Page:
JOHANNESBURG – Sub-Saharan Africa is one of the beneficiaries, following the U.S. Department of Labor’s recent award of $22 million in new grant funding to promote labor law enforcement and help end exploitative labor practices in at least five trade partner countries.
A budget of $5 million was channeled to the International Labour Organization (ILO) to strengthen the capacity of governments in Kenya and one other country in Sub-Saharan Africa to address child labor, forced labor and violations of acceptable conditions of work, as well as strengthen assistance services for victims of child labor and forced labor;
The funds will support projects to combat abusive labor practices, including the use of child labor, forced labor and human trafficking. New technical assistance will also support trade partners’ compliance with the labor requirements of U.S. trade agreements.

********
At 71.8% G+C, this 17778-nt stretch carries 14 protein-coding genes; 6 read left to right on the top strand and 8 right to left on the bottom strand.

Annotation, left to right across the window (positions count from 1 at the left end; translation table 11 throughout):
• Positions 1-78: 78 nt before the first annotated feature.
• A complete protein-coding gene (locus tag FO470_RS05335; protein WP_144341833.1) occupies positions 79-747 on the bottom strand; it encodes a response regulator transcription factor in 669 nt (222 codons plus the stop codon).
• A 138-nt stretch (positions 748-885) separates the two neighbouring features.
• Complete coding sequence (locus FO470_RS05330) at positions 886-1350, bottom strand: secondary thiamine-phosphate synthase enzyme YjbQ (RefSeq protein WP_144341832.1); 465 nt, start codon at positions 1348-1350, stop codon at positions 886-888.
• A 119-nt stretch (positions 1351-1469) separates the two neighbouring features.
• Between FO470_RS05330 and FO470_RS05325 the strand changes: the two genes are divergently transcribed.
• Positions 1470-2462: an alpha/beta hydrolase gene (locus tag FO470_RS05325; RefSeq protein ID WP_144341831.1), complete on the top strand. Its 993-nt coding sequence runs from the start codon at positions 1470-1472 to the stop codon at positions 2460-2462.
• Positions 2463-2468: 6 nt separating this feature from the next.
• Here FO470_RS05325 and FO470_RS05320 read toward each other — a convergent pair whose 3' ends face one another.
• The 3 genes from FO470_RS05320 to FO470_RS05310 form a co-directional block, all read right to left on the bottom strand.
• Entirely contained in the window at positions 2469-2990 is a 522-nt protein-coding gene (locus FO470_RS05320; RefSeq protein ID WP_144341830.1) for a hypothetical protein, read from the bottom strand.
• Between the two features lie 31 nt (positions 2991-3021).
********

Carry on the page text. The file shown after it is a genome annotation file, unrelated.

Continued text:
“Child labor, forced labor and human trafficking are repugnant practices, and we will work with our trade partners to stop them. These new grants will help the Bureau of International Labor Affairs in its mission to safeguard the dignity of work everywhere,” said Martha E. Newton, the US Department of Labour’s Deputy Undersecretary for International Affairs.
There was also a $3 million budget to the ILO to increase the impact of rigorous research on forced labor in the garment sectors in Argentina and Mauritius.
In addition to the new funds, the department awarded $5 million to extend existing grants, including $3.5 million to the ILO/IFC Better Work program for projects to improve compliance with labor law and promote women’s empowerment in the apparel sectors of Haiti, Jordan, Bangladesh, Cambodia and Vietnam.
The funds are made available through the department’s Bureau of International Labor Affairs, whose mission is to promote a fair global playing field for workers in the U.S. and around the world by enforcing trade commitments; strengthening labor standards; and combating international child labor, forced labor and human trafficking.